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Fine Motor Activities for Students with Dysgraphia

written by: Sharon Dominica • edited by: Elizabeth Stannard Gromisch • updated: 1/6/2012

Dysgraphia is a condition where children may have difficulty writing. It is a sensory processing disorder. Interventions include the development of fine motor skills. This article describes a number of activities you can try with children who have dysgraphia.

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    Children with dysgraphia are unable to collect information through their senses and respond to them in the right way. They are often clumsy and have difficulty with fine motor coordination skills. Giving them a chance to practice these skills in a fun and exciting way will help improve their writing and letter formation.

    Here are some fine motor activities you can do right at home:

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    Activities to Improve Fine Motor Coordination

    Activities like those listed below will help the child develop better control of fine movements in the hand.

    - Playing with small fridge magnets. The child can arrange them in a line, circle or any other shape.

    - Making shapes with matchsticks

    - Making a tower with coins

    - On a piece of paper, draw small circles. The child is asked to place one stone inside each circle.

    - Pouring liquids into small containers

    - Pick up sticks game ( You can do it with spaghetti). Hold a bundle of spaghetti upright and drop it. The spaghetti will fall over each other. The game is to pick up one piece at a time without disturbing the position of any other pieces.

    - Picking up small pieces of colored paper and gluing them for a craft activity.

    - Gluing pulses, or sequins on to the outline of a simple shape or picture.

    - Sorting small colored Lego pieces according to their colors.

    - Pasting stickers or shapes on a paper where the outline is already drawn.

    - Simple sewing- Use a large needle and draw a line on the cloth to follow.

    - Arranging seeds, beads or small Lego pieces in a straight line.

    - Mix rice and pulses. Ask your child to pick out the pulses.

    - Transferring rice from one container to another

    - Doing a sequence of actions to a beat- ex. clap twice, and slap your thigh twice

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    Pencil Grasp Skills

    These are some examples of activities that will help the child to hold and manipulate the pencil in the right way. In addition to this, thicker pencils and pencil grasps may be helpful. For more ideas read this.

    - Tracing a picture using tracing paper

    - Coloring , painting inside the lines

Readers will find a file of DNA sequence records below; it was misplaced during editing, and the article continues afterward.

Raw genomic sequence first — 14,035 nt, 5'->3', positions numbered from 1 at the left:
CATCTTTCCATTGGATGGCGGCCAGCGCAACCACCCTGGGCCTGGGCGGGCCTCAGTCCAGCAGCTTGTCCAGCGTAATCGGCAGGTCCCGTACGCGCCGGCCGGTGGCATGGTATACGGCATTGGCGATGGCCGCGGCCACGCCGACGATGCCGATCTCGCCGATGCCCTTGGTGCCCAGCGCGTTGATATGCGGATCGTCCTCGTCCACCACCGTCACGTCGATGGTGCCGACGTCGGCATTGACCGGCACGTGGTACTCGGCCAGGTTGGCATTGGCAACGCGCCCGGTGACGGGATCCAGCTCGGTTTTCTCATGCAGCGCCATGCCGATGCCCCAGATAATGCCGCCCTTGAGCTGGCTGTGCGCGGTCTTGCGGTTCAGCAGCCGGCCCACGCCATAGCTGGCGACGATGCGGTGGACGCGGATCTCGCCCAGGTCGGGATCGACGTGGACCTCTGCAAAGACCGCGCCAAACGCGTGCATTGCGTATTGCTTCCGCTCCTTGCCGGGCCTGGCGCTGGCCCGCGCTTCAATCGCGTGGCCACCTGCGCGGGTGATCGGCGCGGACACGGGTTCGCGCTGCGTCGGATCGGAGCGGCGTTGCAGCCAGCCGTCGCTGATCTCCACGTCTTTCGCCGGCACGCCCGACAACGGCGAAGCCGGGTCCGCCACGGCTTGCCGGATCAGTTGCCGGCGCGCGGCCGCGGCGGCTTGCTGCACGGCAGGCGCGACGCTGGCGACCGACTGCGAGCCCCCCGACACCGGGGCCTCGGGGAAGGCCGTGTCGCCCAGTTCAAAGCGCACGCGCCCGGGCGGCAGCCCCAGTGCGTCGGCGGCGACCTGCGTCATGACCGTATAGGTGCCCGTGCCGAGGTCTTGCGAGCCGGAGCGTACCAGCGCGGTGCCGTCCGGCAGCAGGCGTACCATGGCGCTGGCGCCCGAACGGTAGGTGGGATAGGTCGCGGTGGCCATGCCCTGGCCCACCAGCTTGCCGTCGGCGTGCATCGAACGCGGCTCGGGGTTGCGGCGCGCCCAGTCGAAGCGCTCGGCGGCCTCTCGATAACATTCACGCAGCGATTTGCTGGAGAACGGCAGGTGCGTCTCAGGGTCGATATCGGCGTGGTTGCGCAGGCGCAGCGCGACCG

- Dot to dot activities

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    Object Manipulation Skills

    These are skills that help us manipulate objects. It is a higher level of fine motor skills. Children with Dyslexia and dysgraphia often have deficits in this area. The activities given below will help develop object manipulation skills

    - Lacing shoes

    - Turning a pencil within the hand 360 degrees

    - Learning to pleat a long strip of cloth

    - Give 2 small balls of 2 different colors of play dough. Ask the child to mix them till it makes a new color and you cant see the old ones.

    - Using a screwdriver to unscrew a nut ( play or real).

    - Screwing and unscrewing small nuts and bolts ( play or real)

    - Folding small square pieces of paper twice to make smaller squares.

    - Making balls out of play dough

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    Activites to Improve Bilateral Skills

    Bilateral skills refer to the use of both hands together in a coordinated way. Although writing is a single hand activity, the development of bilateral skills plays an important role in cognitive development and hand use. The activities below are some examples of bilateral activities.

    - Plaiting rope, or even dolls hair

    - Take a twine or rope and knot it several times. Ask the child to open all the knots

    - Learning to make a bow

    - Transferring water from one bucket to another using only hands to hold the water in.

    - Cutting along a line with a pair of scissors

    - Beading beads of different sizes ( you can also try pasta)

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    Try these fine motor activities with your students who are struggling with dysgraphia. Here are some more ideas to remediate dysgraphia. For more resources on helping children with special needs, continue to browse through the special education section www.brighthubeducation.com.

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